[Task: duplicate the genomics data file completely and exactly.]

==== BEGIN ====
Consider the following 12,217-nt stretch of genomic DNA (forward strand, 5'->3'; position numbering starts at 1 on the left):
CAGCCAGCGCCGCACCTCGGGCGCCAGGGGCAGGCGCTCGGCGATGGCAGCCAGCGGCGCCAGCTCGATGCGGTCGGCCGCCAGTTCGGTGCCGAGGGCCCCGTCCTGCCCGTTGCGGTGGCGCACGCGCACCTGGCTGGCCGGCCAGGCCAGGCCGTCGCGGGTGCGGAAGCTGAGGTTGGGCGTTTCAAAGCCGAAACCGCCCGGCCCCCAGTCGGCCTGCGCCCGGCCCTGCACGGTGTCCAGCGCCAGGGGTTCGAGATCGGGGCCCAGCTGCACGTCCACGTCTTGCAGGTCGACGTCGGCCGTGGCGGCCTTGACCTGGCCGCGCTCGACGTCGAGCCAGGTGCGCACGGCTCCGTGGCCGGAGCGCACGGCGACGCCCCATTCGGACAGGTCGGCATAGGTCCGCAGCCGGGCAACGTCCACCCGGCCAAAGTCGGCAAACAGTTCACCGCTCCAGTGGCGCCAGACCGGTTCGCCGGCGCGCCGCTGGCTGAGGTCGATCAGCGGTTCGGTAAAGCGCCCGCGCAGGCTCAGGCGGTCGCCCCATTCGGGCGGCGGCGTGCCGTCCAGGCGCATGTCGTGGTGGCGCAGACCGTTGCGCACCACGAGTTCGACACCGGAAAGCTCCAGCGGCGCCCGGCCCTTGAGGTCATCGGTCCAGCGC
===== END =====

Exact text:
Consider the following 12,217-nt stretch of genomic DNA (forward strand, 5'->3'; position numbering starts at 1 on the left):
CAGCCAGCGCCGCACCTCGGGCGCCAGGGGCAGGCGCTCGGCGATGGCAGCCAGCGGCGCCAGCTCGATGCGGTCGGCCGCCAGTTCGGTGCCGAGGGCCCCGTCCTGCCCGTTGCGGTGGCGCACGCGCACCTGGCTGGCCGGCCAGGCCAGGCCGTCGCGGGTGCGGAAGCTGAGGTTGGGCGTTTCAAAGCCGAAACCGCCCGGCCCCCAGTCGGCCTGCGCCCGGCCCTGCACGGTGTCCAGCGCCAGGGGTTCGAGATCGGGGCCCAGCTGCACGTCCACGTCTTGCAGGTCGACGTCGGCCGTGGCGGCCTTGACCTGGCCGCGCTCGACGTCGAGCCAGGTGCGCACGGCTCCGTGGCCGGAGCGCACGGCGACGCCCCATTCGGACAGGTCGGCATAGGTCCGCAGCCGGGCAACGTCCACCCGGCCAAAGTCGGCAAACAGTTCACCGCTCCAGTGGCGCCAGACCGGTTCGCCGGCGCGCCGCTGGCTGAGGTCGATCAGCGGTTCGGTAAAGCGCCCGCGCAGGCTCAGGCGGTCGCCCCATTCGGGCGGCGGCGTGCCGTCCAGGCGCATGTCGTGGTGGCGCAGACCGTTGCGCACCACGAGTTCGACACCGGAAAGCTCCAGCGGCGCCCGGCCCTTGAGGTCATCGGTCCAGCGC